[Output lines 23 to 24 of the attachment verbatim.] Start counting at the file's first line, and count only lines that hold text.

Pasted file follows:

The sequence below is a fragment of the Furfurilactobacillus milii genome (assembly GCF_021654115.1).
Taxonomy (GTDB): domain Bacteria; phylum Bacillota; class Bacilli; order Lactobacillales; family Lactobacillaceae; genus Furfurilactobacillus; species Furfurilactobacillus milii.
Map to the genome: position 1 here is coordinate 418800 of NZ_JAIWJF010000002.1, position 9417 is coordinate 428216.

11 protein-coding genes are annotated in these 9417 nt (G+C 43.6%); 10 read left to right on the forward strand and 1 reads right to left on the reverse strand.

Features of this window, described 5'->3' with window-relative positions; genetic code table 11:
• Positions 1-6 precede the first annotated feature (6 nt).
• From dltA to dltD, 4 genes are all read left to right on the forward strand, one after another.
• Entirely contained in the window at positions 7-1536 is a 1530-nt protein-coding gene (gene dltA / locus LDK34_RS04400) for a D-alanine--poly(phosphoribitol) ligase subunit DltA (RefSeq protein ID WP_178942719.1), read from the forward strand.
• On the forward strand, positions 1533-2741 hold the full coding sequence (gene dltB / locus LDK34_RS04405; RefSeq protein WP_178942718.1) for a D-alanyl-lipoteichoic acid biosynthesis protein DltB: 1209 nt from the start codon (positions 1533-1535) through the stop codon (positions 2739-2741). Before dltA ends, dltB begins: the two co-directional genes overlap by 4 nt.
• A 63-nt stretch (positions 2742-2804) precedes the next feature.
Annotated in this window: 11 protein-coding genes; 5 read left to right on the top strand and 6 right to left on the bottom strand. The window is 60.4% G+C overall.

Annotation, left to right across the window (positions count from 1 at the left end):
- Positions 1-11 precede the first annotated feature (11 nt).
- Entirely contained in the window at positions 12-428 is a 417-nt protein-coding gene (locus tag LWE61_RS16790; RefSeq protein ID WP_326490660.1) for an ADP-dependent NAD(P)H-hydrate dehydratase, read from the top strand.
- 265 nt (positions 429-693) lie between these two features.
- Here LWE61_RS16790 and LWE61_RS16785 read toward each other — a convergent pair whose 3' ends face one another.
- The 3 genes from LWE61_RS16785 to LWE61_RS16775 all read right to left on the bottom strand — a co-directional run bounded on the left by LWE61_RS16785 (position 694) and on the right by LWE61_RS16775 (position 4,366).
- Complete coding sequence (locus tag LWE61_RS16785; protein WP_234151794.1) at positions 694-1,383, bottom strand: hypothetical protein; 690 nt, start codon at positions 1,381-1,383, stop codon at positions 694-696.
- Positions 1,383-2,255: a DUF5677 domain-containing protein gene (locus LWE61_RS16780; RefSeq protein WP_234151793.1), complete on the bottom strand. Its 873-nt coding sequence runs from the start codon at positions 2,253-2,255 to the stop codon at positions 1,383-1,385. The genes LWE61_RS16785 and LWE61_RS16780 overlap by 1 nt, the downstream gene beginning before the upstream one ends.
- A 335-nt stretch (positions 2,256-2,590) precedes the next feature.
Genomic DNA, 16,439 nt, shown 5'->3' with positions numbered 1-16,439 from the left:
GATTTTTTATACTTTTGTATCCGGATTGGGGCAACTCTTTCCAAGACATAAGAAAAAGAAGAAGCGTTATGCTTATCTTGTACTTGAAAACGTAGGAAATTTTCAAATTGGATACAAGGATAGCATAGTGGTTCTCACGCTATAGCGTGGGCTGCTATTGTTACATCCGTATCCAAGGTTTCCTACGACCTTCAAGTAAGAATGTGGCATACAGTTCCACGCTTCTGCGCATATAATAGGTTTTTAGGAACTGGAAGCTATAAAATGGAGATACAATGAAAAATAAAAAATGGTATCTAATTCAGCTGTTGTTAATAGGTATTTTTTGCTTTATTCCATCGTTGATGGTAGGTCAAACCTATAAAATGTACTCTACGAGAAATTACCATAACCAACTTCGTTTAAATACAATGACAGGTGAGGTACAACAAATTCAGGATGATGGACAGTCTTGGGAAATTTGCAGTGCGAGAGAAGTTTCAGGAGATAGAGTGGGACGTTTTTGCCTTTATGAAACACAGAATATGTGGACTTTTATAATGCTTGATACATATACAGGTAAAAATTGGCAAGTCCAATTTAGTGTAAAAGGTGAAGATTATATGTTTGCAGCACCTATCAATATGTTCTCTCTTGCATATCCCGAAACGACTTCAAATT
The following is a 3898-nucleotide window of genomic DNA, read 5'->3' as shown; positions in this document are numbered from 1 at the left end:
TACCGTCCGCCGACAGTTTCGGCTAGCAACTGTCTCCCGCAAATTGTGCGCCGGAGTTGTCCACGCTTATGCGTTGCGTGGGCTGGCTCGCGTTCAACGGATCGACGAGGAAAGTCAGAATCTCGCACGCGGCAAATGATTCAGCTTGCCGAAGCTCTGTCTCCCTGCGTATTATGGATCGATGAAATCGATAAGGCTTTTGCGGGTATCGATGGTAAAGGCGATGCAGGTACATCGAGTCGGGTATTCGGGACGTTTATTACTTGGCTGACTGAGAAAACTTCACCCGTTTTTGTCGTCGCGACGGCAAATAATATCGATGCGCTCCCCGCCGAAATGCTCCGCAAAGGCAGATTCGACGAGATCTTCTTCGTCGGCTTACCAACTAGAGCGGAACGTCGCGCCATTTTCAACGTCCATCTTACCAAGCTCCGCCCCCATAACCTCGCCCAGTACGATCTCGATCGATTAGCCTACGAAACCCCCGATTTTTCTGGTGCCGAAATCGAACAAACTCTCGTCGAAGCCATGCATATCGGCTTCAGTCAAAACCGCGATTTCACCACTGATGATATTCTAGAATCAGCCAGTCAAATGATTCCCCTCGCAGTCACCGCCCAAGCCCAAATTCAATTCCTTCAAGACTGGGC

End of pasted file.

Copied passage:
The following is a 3898-nucleotide window of genomic DNA, read 5'->3' as shown; positions in this document are numbered from 1 at the left end:
TACCGTCCGCCGACAGTTTCGGCTAGCAACTGTCTCCCGCAAATTGTGCGCCGGAGTTGTCCACGCTTATGCGTTGCGTGGGCTGGCTCGCGTTCAACGGATCGACGAGGAAAGTCAGAATCTCGCACGCGGCAAATGATTCAGCTTGCCGAAGCTCTGTCTCCCTGCGTATTATGGATCGATGAAATCGATAAGGCTTTTGCGGGTATCGATGGTAAAGGCGATGCAGGTACATCGAGTCGGGTATTCGGGACGTTTATTACTTGGCTGACTGAGAAAACTTCACCCGTTTTTGTCGTCGCGACGGCAAATAATATCGATGCGCTCCCCGCCGAAATGCTCCGCAAAGGCAGATTCGACGAGATCTTCTTCGTCGGCTTACCAACTAGAGCGGAACGTCGCGCCATTTTCAACGTCCATCTTACCAAGCTCCGCCCCCATAACCTCGCCCAGTACGATCTCGATCGATTAGCCTACGAAACCCCCGATTTTTCTGGTGCCGAAATCGAACAAACTCTCGTCGAAGCCATGCATATCGGCTTCAGTCAAAACCGCGATTTCACCACTGATGATATTCTAGAATCAGCCAGTCAAATGATTCCCCTCGCAGTCACCGCCCAAGCCCAAATTCAATTCCTTCAAGACTGGGC